Calendar of Christmas Events:
December 8th – This is the public holiday of Immaculada (Feast of the Immaculate Conception) which marks the beginning of the religious Christmas celebrations. Most notable in Seville.
21st December – In a few cities including Granada the celebration of Hogueras (bonfires) takes place. This date marks the winter solstice (shortest day) and where it is celebrated involves people jumping through fires to protect themselves against illness.
22nd December – All over Spain people never stray far from a TV or radio as the Christmas lottery is drawn over a period of many hours. Everybody in Spain buys tickets for this lottery in the hope of winning El Gordo (the fat one) and the winning number usually means that a good number of people from the same village become a lot better off overnight. Besides the big three prizes there are thousands of smaller prizes shared by people all over Spain.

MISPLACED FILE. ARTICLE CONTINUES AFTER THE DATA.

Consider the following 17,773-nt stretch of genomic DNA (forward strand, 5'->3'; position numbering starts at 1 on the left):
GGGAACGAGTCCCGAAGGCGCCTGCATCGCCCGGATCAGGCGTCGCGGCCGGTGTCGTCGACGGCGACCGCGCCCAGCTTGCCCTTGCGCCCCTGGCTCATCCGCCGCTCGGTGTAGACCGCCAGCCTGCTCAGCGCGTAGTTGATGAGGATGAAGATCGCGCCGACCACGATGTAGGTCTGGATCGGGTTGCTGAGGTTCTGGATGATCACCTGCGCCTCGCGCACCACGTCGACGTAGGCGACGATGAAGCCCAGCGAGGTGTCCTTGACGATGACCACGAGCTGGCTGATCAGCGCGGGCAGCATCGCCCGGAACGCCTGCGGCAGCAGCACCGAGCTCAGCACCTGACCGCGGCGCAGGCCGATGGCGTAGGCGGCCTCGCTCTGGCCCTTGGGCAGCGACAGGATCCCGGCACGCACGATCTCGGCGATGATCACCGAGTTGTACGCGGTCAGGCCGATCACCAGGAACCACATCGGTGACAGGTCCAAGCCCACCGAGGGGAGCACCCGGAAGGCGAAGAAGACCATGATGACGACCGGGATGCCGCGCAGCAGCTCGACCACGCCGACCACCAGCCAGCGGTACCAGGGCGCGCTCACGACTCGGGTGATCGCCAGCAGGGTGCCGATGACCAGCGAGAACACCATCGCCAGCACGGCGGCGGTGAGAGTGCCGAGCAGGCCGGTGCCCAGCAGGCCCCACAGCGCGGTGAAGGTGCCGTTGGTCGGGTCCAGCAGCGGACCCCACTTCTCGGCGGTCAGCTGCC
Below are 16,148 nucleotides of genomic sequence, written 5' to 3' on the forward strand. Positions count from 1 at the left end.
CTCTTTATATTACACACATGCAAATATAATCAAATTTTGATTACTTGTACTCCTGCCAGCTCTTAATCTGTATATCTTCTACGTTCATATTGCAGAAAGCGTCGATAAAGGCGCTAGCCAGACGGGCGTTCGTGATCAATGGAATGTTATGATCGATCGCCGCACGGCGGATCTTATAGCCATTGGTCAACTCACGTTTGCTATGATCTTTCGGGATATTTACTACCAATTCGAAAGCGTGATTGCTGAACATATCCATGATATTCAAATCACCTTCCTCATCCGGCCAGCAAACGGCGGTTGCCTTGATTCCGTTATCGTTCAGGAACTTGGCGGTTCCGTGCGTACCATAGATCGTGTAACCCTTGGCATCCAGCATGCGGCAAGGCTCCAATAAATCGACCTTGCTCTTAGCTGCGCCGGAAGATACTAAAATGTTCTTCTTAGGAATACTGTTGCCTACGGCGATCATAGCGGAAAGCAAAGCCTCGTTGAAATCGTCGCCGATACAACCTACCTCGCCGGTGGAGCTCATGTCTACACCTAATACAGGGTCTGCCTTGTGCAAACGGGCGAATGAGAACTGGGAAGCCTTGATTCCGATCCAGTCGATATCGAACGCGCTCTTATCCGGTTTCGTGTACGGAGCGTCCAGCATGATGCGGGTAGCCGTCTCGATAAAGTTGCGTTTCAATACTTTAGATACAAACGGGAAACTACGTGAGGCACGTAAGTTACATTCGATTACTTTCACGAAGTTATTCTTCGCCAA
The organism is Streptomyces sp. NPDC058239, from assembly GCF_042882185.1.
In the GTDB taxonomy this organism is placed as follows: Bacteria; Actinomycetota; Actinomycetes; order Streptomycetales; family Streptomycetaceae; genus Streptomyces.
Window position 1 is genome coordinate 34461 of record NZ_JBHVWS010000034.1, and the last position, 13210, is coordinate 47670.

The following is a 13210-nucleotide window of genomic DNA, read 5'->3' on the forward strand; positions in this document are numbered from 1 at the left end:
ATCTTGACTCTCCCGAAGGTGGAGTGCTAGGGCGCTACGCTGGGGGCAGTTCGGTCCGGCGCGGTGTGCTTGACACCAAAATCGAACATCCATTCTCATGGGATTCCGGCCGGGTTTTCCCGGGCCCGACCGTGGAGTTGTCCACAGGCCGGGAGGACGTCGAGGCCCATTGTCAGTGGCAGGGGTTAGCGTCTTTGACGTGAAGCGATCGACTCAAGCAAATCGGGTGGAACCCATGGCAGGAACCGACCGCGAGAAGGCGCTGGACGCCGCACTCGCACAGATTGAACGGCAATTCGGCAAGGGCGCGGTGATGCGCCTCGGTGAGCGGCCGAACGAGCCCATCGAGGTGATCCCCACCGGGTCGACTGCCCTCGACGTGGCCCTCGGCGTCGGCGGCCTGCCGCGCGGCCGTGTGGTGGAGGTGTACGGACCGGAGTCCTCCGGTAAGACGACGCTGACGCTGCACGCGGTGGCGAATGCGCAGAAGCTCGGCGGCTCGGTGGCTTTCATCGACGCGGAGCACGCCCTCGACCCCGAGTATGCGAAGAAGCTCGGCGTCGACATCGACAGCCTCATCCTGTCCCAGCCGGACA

24th December – Christmas Eve is called Nochebuena in Spanish (Goodnight) and it is the most important family gathering of the year. In the evening people often meet early for a few drinks with friends then return home to enjoy a meal with the family. Most bars and restaurants close in the evening. Prawn starters followed by roast lamb would be a typical meal rounded off with a typically Christmas sweet called turrón which is a nougat made of toasted sweet almonds. Another typical festive sweet is called Polvorones which is made from almonds, flour and sugar. Cava, Catalan champagne, would be the chosen drink for the Christmas toast though plenty fine Spanish wines will also be consumed with the meal.
25th December – Children may receive a small gift on Nochebuena or this morning but the day for presents is 6th January, Epiphany, when the Three Kings bring gifts for the children. Christmas Day is a national holiday in Spain so shops are closed yet it is not a day of great celebration but rather a calm day when people go out for a walk, drop into a bar, etc. Another large family meal at lunchtime is common though it’s b
We are new to this forum and not sure what the rules are! But we find that Christmas time in Spain can be very lonely and wishing that we were back home with all the family around us. But sitting outside in the sunshine in just shorts writing to you, well nothing can really beat that.
Would be so nice to speak to ex pats on this site and just talk about the joys and woes of living in Spain. God Bless.
John and Katy Maid